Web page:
Across the United States, drug addiction, overdose and fatal overdose rates are increasing seemingly by the day. Alcoholism, opioid addiction, heroin use, cocaine abuse, you name it, the statistics leading into 2018 don’t appear to show any signs subsiding. Of the increased usage, the CDC identified one group in particular that has seen a higher increase among the overall upswing in usage: women between the ages of 30-64.
Particularly noteworthy, and not for any good reason, is the increase of fatal overdose rates of the demographic of over six hundred percent. Women in the age rage of 55 to 64 were among where the highest increase was observed by the CDC’s National Center for Injury Prevention and Control lead by Karin Mack. This was enough to push the average age of death up by three years over the course of the period studied that ranged from 1999 to 2017, going from 43.5 years to 46.3 years.
One of the reasons for the high spike cited was the increase of prescription opioids during this time period coupled with the recent fentanyl-laced heroin and counterfeit imported opioids coming from China and parts of Southeast Asia. The data in the study showed that in the rage of of ages of women from 30-64, synthetic opioids like these rose seventeen-hundred percent during the period analyzed. Valium, Xanax and other benzodiazepine drugs also saw a thousand percent increase. It was also noted that the deaths, often times, included multiple drugs.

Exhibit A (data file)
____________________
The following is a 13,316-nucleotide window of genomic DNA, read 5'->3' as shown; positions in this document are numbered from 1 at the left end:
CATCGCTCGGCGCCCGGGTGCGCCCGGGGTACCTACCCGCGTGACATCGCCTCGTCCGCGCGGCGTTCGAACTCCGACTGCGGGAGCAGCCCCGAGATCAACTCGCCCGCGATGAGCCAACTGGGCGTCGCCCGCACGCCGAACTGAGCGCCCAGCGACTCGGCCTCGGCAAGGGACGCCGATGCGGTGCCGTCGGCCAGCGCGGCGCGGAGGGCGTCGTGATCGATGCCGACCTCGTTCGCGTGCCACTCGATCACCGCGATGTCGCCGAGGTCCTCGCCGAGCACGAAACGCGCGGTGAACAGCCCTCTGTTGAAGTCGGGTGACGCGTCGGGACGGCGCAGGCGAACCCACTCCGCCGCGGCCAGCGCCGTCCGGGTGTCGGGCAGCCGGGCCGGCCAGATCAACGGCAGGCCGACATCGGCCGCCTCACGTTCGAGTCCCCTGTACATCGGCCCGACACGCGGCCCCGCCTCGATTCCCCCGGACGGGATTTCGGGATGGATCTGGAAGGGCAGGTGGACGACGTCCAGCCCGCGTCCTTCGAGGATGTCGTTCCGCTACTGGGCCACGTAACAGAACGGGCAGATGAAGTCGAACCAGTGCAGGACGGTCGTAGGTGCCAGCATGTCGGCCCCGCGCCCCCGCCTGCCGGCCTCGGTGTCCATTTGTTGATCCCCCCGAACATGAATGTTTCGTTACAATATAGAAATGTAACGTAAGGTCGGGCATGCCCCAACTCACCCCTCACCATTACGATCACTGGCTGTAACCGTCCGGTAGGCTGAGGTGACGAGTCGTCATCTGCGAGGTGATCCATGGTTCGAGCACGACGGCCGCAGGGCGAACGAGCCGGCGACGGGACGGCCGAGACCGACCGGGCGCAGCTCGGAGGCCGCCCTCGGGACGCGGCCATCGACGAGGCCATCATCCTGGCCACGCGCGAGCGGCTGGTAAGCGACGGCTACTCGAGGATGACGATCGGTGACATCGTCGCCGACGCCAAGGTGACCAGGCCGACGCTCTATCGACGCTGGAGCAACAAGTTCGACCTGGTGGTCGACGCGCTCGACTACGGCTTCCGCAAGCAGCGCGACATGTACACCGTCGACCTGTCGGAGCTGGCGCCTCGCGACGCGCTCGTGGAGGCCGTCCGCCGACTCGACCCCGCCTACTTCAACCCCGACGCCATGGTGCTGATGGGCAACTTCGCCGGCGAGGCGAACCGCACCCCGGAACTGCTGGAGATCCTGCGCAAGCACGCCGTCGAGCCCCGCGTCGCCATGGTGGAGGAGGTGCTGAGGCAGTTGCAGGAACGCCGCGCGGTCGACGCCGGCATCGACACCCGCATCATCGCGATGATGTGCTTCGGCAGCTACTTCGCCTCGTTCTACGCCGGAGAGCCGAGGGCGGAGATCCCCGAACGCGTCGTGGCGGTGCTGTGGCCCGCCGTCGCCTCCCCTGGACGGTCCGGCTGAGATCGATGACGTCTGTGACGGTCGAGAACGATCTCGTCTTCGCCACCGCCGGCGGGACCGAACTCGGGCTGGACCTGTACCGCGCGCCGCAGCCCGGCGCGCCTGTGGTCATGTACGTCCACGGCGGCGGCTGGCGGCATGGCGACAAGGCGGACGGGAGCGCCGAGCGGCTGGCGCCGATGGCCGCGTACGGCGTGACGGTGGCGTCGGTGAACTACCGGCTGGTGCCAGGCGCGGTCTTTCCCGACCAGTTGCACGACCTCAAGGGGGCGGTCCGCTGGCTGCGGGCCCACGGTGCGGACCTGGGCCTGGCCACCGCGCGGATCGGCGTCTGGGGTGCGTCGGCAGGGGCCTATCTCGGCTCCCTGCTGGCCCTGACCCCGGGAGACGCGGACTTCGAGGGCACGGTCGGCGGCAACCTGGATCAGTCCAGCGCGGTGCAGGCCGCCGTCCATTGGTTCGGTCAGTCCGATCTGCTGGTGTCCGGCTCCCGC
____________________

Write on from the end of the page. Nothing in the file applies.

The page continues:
The data studied revealed a correlation with speed of which addictive drugs take hold of women compared to men, showing a significantly increased speed for which women will become addicted, in which researched made some inferences as to why. According to Dr. Harshal Kirane, an addiction specialist, “middle-aged women are often prevented from accessing care due to family responsibilities, child care considerations and financial disparities. Moreover, certain mental health issues, such as anxiety and depression, tend to occur at higher rates in women, which create profound obstacles to engagement in care.”
Kirane isn’t the only person with this point of view. Other reasons which feed into the mental state of women include domestic violence, which is it’s own separate issue but crosses over into addiction due to the stress, depression and anxiety that comes with it. Many women go untreated for these issues, which puts them at a higher risk of drug use and addiction.
The report was published January 11 in the CDC’s Morbidity and Mortality Weekly report.
Addiction is a serious illness that affects more than just women, but men and children as well. If you know someone or are someone who needs substance abuse treatment in Florida, call 1st Step Behavioral Health at (866) 971-5531. South Florida rehab centers like 1st Step provide comprehensive care for all types of addictive substances and includes oxycodone treatment options.